Many cartons of gyunyu are marked with an indentation at the top of the carton. This is to help blind people identify the milk as being regular milk. 

Some milk brands will also label regular milk as seibun muchosei 成分無調整 which means that the milk has not been altered in any way. 

Other types of milk include the following.

Teishibo gyunyu 低脂肪牛乳

This is low-fat, semi-skimmed milk with no more than 1.8% fat content.

Mushibo gyunyu 無脂肪牛乳 

This is skimmed milk (fat-free).

There is also higher-fat gyunyu milk available with 4.4% fat content, but they may be labeled as regular gyunyu. 

types of the milk Japan
Japanese milk types

Other terms you will see on milk labeling include:

  • Yuki 有機 – this means that the milk is organic
  • カルシウム – this means that the milk has added calcium
  •  – this means that the milk has been fortified with iron 

Other Japanese dairy products

The milk section in stores can be challenging because it is incredibly easy to bring home other milk-related products that will give you a surprise when you attempt to pour them over your cereal. 

This is because there are loads of similarly labeled cartons containing milk mixed with other ingredients like coffee or juices.

This type of milk drink, known as nyuinryo, 乳飲料 is popular. There are also yogurt drinks and flavored milk, but this will be obvious from the colored labeling of the cartons. 

Also, be on the lookout for:

  • Kakonyu 加工乳 – this is a carton of processed milk that may be condensed or have butter or cream added to it.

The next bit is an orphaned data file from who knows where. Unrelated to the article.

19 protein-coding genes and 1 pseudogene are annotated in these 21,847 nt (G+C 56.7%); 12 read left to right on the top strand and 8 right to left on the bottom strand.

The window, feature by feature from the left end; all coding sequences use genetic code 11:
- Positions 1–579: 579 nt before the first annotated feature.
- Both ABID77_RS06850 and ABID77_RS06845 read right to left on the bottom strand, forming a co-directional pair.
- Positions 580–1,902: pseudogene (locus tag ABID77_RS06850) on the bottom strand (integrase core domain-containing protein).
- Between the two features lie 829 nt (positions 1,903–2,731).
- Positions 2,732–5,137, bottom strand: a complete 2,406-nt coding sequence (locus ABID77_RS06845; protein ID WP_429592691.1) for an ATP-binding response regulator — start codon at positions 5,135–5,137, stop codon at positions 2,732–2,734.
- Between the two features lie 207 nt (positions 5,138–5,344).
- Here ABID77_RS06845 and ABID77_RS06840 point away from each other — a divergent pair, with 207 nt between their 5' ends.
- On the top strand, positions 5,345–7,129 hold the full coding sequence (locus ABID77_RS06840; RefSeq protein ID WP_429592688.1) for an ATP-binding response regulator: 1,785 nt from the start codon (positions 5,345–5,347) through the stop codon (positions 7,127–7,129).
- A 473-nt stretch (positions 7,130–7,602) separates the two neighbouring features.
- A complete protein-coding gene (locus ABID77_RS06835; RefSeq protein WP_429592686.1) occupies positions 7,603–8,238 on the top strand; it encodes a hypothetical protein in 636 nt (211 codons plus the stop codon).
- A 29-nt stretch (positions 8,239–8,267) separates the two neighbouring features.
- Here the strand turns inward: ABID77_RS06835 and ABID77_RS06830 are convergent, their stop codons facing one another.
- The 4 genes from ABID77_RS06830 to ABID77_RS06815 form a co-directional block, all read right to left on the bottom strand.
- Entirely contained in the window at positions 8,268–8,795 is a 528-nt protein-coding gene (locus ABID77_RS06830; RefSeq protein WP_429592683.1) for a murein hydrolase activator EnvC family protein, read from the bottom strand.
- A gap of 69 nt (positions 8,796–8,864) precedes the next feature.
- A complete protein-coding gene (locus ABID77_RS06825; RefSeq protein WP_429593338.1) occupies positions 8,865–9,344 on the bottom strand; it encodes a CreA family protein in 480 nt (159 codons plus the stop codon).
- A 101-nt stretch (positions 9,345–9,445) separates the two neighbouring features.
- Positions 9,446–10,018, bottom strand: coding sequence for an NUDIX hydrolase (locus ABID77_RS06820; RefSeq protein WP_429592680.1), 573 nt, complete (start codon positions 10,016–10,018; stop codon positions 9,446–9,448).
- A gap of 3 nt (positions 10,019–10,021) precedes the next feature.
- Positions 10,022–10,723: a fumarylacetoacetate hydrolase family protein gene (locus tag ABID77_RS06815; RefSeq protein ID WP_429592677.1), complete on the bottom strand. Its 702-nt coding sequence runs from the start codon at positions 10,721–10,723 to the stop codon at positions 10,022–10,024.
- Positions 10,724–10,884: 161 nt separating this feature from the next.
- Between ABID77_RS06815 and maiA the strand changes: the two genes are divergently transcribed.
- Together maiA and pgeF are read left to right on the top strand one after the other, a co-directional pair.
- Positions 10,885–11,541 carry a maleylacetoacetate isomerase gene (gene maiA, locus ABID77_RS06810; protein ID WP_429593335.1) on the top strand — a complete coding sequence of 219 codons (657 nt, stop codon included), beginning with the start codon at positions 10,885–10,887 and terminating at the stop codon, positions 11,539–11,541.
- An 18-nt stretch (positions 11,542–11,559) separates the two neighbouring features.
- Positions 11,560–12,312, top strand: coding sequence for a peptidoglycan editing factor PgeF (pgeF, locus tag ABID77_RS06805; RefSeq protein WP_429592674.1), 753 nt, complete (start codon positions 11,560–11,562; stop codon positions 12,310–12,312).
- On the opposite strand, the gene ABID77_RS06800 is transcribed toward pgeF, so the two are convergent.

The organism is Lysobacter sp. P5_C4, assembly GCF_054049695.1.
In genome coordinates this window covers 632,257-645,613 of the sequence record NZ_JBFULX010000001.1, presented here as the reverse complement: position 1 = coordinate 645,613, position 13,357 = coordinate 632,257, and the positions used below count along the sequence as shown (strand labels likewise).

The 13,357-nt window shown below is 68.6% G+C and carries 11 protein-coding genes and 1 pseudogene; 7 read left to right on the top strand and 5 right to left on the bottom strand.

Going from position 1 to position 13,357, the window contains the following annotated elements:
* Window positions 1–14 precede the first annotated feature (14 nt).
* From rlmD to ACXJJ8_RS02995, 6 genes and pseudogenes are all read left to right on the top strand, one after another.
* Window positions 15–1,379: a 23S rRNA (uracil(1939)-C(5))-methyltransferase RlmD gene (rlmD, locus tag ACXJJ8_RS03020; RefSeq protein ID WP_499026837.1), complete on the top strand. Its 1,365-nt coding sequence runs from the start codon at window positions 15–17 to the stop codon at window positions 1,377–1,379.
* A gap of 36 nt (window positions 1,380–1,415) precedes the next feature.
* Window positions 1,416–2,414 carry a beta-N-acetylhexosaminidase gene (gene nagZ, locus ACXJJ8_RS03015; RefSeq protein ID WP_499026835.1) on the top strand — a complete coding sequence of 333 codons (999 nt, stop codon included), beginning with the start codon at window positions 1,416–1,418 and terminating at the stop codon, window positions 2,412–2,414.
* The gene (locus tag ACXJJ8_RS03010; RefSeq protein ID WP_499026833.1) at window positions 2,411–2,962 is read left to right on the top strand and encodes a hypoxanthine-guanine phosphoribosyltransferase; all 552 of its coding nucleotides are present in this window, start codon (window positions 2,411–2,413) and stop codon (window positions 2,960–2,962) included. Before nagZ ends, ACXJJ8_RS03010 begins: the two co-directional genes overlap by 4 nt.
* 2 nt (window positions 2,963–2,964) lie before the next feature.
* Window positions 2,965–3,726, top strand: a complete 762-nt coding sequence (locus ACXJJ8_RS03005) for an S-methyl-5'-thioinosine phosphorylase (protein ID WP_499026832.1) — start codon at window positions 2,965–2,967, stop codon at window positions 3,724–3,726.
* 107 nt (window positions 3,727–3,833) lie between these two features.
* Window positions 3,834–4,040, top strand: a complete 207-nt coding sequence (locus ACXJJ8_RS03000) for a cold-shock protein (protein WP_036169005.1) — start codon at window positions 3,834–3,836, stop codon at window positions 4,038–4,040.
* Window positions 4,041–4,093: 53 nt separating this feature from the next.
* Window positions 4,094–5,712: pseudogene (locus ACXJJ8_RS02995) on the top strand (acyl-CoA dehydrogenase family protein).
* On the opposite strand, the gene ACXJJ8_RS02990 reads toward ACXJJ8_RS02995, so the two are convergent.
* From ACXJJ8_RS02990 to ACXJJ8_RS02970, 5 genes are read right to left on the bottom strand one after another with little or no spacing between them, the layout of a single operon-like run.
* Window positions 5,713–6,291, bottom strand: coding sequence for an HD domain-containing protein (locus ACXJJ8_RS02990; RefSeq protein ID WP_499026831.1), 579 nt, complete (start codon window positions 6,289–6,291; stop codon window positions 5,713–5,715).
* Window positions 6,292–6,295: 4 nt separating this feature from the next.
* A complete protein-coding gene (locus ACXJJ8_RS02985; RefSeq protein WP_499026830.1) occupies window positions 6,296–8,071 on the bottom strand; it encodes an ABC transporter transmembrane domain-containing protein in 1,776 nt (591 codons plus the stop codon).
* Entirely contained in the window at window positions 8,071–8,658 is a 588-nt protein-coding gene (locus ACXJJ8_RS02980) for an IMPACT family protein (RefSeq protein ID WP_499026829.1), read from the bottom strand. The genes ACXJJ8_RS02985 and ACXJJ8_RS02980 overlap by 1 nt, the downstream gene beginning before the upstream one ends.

• Miruku ミルク – This is another word for milk that is often used in labeling goat’s milk or sheep’s milk. It can also be used to describe high-fat (4.4%) gyunyu!

Are you looking for non-dairy ‘milk’ in Japan?

If you’re vegetarian or vegan, Japanese grocery and convenience stores have plenty of plant-based milk available.

Here is the labeling for the main types of non-dairy milk:

  • Tōnyū 豆乳  – this is the term for soy milk
  • Āmondomiruku アーモンドミルク – this is the term for almond milk

Popular milk brands in Japan

Over 13,000 individual dairy farms in Japan contribute milk to the major dairies that distribute a wide range of popular milk products.

If you’re looking for milk and dairy at a Japanese store, there are the main brands.


Meiji Dairies Corporation (明治乳業株式会社) is Japan’s largest dairy company and has been in existence for over 100 years. You’ll find their products that include fresh milk, yogurts, cheese, and ice cream in the dairy section. 

Morinaga Milk

This is another leading Japanese dairy company which is also about a century old. They produce a full range of dairy products including milk, cheese, butter, ice cream, beverages, and baby food.

Hokkaido Milk

This is Japan’s premium milk brand. It is esteemed for the rich and creamy taste of its regular, full-fat milk.

Interestingly, the island of Hokkaido produces the vast majority of the nation’s milk, more than 60%, so it’s a great destination if you want to try their famous cream cheeses and other farm-fresh dairy products. 

Rounding up

It’s not going to be difficult to find fresh milk in Japan. Armed with an understanding of the different milk products and brands, you should be successful in getting the milk that you need from the dairy aisle in a Japanese store.

Make sure that you try some Japanese cereals to go with that milk because cereals are extremely popular in Japan.